The Contemporary Arts Museum Houston’s Brown Foundation Gallery becomes a stage for The Puppet Show, a group exhibition that looks at the imagery of puppets in contemporary art. The Puppet Show concentrates on sculpture, video, and photography and brings together several generations of artists from around the world. Organized by the Institute of Contemporary Art at the University of Pennsylvania, The Puppet Show is co-curated by Ingrid Schaffner, senior curator at ICA, and Carin Kuoni, director, The Vera List Center for Art and Politics at The New School, New York.
Some works in The Puppet Show involve puppets as figures: marionettes, shadow puppets, ventriloquist dummies. In others, artists perform as puppeteers. And still other works bring to mind the richly evocative topics associated with puppetry such as manipulation, miniaturization, power, and control. Ventriloquists dummies of noted art-world luminaries like Hans Ulrich-Obrist and Liam Gillick sit ready to participate in a panel discussion in Philippe Parreno and Rirkrit Tiravanija’s Untitled (ventriloquist performance #1 (2005); French architect Le Corbusier’s struggles with his 1963 Harvard-commissioned building are documented in Pierre Huyghe’s puppet opera This is not a time for dreaming (2004); a man and woman alternate roles as aggressors, in an unconventional Punch and Judy show, over a romantic supper that erupts into violence in Bruce Nauman’s 1986 video Violent Incident (Man/Woman Segment); and dozens of identical dancing figures perform in Dennis Oppenheim’s 1974 installation Theme for a Major Hit.
The exhibition opens with a look at backstage—an installation dubbed, “Puppet Storage.” The plywood structure is filled with pictures, props, and other source material collected from artists studios as well as a historic collection of puppets from the Ballard Institute and Museum of Puppetry at the University of Connecticut selected by the Ballard’s director Dr. John Bell, an internationally renowned puppeteer and historian of puppet theater. “Puppet Storage” was conceived as an exhibition within an exhibition and provides insight into the artists working methods and inspirations.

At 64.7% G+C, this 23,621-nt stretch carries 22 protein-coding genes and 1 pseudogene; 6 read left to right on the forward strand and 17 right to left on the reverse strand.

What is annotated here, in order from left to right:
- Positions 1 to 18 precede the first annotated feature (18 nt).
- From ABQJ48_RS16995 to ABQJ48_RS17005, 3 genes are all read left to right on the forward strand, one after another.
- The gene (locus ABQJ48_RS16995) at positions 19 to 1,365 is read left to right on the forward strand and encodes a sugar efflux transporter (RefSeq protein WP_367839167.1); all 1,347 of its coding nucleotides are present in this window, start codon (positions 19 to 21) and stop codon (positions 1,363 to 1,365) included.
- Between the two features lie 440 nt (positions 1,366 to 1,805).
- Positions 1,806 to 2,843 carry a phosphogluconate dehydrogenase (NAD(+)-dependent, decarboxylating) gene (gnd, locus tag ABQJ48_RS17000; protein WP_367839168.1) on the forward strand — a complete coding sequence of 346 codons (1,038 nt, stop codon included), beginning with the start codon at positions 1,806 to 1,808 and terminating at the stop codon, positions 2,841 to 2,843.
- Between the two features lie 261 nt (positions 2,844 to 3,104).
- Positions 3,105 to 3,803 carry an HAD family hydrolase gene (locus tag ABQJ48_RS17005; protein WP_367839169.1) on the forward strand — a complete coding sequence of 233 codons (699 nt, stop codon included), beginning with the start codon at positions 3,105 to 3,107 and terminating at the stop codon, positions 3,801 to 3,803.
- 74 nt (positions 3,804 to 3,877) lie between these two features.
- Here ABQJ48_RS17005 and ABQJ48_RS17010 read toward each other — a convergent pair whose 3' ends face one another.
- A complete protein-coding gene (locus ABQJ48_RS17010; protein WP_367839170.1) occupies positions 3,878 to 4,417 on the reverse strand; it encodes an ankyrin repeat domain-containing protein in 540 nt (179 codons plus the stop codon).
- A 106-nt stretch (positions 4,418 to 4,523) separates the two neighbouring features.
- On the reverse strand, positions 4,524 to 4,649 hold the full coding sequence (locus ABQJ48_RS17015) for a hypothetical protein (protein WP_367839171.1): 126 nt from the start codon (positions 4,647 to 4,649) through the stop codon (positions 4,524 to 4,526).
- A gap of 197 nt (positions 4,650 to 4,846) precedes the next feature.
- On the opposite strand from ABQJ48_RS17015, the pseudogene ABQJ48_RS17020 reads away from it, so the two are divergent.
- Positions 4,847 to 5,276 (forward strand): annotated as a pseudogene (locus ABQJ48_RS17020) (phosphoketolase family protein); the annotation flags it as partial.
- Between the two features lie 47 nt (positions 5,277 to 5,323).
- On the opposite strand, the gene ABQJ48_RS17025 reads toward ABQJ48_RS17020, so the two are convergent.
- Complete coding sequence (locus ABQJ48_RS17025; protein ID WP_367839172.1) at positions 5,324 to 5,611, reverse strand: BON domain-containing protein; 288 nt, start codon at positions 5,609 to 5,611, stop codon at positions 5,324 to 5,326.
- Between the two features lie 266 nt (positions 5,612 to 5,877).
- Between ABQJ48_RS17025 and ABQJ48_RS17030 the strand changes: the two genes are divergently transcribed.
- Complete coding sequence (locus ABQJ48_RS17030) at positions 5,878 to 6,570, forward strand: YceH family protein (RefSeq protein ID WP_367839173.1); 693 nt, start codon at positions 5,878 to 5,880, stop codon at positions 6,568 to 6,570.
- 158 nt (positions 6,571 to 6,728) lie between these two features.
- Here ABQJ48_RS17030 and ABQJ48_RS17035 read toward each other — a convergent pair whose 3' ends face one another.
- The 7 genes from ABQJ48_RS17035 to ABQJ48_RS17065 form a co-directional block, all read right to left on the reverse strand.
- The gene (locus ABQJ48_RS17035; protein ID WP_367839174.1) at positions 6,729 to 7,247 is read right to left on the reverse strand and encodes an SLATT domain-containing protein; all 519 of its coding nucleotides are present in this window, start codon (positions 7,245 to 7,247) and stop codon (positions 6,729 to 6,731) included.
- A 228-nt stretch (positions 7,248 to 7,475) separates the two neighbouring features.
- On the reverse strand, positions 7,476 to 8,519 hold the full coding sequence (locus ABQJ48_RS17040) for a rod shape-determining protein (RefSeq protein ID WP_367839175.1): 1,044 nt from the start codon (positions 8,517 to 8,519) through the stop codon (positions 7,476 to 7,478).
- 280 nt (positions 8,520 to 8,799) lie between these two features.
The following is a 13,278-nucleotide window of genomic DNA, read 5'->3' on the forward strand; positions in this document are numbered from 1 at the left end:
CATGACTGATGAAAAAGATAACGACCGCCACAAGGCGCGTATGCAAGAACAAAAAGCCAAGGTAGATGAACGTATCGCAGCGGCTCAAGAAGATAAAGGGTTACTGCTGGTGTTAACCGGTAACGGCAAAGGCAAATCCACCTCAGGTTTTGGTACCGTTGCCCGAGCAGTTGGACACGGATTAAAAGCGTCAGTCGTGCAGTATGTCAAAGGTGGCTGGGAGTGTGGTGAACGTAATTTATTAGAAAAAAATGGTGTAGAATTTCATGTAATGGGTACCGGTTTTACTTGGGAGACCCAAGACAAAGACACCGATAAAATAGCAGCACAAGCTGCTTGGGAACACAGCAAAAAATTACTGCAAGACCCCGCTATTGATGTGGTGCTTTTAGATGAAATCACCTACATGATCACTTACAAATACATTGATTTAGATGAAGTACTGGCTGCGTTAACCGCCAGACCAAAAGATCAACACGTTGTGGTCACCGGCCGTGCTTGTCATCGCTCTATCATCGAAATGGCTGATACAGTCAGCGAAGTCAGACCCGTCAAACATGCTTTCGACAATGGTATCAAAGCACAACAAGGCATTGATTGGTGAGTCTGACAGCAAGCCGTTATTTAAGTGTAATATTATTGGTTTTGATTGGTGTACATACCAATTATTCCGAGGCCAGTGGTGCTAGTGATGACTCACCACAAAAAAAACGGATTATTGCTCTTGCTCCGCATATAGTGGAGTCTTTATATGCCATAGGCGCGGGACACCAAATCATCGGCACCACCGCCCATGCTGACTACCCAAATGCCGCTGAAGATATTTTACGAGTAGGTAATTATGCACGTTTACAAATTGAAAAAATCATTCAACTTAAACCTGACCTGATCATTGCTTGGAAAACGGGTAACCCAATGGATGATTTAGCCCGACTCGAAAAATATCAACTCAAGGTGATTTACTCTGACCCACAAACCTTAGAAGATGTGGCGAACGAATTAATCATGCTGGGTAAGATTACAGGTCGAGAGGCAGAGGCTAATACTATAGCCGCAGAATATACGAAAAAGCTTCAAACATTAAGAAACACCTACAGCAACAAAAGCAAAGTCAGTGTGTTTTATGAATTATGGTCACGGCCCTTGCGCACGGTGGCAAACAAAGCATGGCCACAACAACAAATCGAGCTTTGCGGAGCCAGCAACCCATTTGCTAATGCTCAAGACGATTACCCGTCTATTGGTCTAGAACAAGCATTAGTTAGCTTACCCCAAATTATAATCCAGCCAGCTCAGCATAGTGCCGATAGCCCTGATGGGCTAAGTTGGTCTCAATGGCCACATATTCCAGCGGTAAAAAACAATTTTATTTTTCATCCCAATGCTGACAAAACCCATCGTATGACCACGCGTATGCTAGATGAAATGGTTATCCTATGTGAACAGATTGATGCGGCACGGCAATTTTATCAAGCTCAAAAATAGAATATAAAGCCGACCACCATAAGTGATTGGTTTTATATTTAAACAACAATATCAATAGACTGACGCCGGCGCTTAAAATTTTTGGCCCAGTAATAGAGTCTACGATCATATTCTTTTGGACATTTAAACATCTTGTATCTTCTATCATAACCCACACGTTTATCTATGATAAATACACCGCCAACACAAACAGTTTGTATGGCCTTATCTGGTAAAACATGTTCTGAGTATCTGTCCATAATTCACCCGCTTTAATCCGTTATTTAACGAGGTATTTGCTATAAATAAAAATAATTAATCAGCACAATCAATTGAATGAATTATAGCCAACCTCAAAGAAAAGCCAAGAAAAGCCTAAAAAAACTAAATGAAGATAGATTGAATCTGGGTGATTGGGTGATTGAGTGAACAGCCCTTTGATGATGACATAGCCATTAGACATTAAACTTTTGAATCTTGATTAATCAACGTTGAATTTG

The Puppet Show takes as a historic point of departure one of the first episodes of avant-garde art history: Alfred Jarry’s 1896 play Ubu Roi that was conceived as a puppet show. Considered by many to be the first dramatic work of the theater of the absurd, Ubu Roi (translated as “King Ubu” or “King Turd”) is an allegory of anarchy that uses farce and scatological humor to comment on art, literature, politics, and the ruling class. Since Jarry’s play, puppets have taken hold of pop consciousness by way of films, theater, computer games, and animation. Together with these collective points of reference, the exhibition shows puppets to be a provocative and relevant subject—one that moves deep into social, political, and psychological terrain.
Artists in the Exhibition
Guy Ben-Ner, Nayland Blake, Louise Bourgeois, Maurizio Cattelan, Anne Chu, Nathalie Djurberg, Terrence Gower, Handspring Puppet Company, Pierre Huyghe, Christian Jankowski, Mike Kelley, William Kentridge, Cindy Loehr, Annette Messager, Paul McCarthy, Matt Mullican, Bruce Nauman, Dennis Oppenheim, Philippe Parreno and Rirkrit Tiravanija, Laurie Simmons, Doug Skinner and Michael Smith, Kiki Smith, Survival Research Laboratory, Kara Walker, and Charlie White.